By Kevin Werner, News Staff
She has lived all of her 63 years in Stoney Creek. She taught school in the community, and she opened her flower shop where the Tim Hortons is located at King and Lake streets.
Marie Robbins now wants to serve her community on city council.
“I believe in the city,” she said. “This is the best way to serve my community.”
Robbins is registered to run for the open Ward 9 council seat in this fall’s municipal election.
This will be her first time seeking political office. Robbins did sit on the library board prior to amalgamation, and she has served on the Trillium Foundation. Recently, Robbins, and her husband Doug, who own Robbinex in downtown Hamilton, proposed a multi-million development across the street from the soon-to-be built Go Station on James Street North.
But Robbins heart remains squarely in Stoney Creek. She acknowledges current Ward 9 councillor Brad Clark’s announcement that he is seeking the mayor’s chair nudged her into registering to seek the seat. She would not have challenged Clark in an election.
If elected, though, Robbins said she will make sure Clark’s initiatives, such as reconstructing King Street, and revitalizing the downtown and continuing with fulfilling the former city of Stoney Creek Old Town Plan, will happen under her watch.
“We need to make (downtown) a people place,” she said.
She supports a leash-free park on the former west quarry dump in upper Stoney Creek, and said the exploding development on the mountain, while “exciting,” still has to be managed. There is a need to widen Rymal Road, install pedestrian crosswalks, and improve Green Mountain Road, she said. And she will continue Clark’s legacy in protecting the Eramosa Karst lands.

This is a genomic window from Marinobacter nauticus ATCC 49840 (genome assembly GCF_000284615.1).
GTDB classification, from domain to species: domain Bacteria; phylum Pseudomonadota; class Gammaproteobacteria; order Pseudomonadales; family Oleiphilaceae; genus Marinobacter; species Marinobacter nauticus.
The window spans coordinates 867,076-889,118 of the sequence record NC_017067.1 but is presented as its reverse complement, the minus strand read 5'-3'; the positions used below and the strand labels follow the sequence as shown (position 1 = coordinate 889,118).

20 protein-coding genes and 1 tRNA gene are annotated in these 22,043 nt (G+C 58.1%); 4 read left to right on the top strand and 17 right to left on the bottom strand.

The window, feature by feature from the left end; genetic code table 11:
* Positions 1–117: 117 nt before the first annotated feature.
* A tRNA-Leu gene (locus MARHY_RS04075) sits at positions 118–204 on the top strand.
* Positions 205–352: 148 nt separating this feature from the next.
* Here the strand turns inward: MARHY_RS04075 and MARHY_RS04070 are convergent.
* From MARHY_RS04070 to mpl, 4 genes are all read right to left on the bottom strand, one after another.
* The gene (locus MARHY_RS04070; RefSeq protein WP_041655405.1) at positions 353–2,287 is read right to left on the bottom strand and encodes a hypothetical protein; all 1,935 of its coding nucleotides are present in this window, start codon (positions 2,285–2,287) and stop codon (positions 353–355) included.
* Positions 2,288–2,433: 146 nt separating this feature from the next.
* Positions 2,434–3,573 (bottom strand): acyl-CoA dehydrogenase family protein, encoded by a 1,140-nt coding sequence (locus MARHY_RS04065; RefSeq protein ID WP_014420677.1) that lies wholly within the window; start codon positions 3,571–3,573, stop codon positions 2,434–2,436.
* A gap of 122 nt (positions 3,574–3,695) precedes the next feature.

An idea she is proposing is providing better access for the public to the Devil’s Punch Bowl.
“If we can do something to enhance that area,” she said. “We would need to work with the Hamilton Conservation Authority and the Niagara Escarpment.”
Robbins is cautiously optimistic about Hamilton’s pursuit of the $800-million light-rail transit system.
“We need to look at it in detail,” she said. “I want to listen to what the people in the area have to say.”
By nature, said Robbins, she is a quiet person. But she says don’t mistake being quiet as lacking in conviction. Although this is her first political campaign, she is familiar to most of the city’s councillors.
“I want to work with all people, and all politicians,” she said.
The deadline to register for the election is Sept. 12. For the most part, Robbins wants to hear from residents about how to improve the community before she announces projects.
“Politicians don’t listen to people. I want to listen. I look forward to meeting people. It’s so important to speak to all of residents of Stoney Creek.”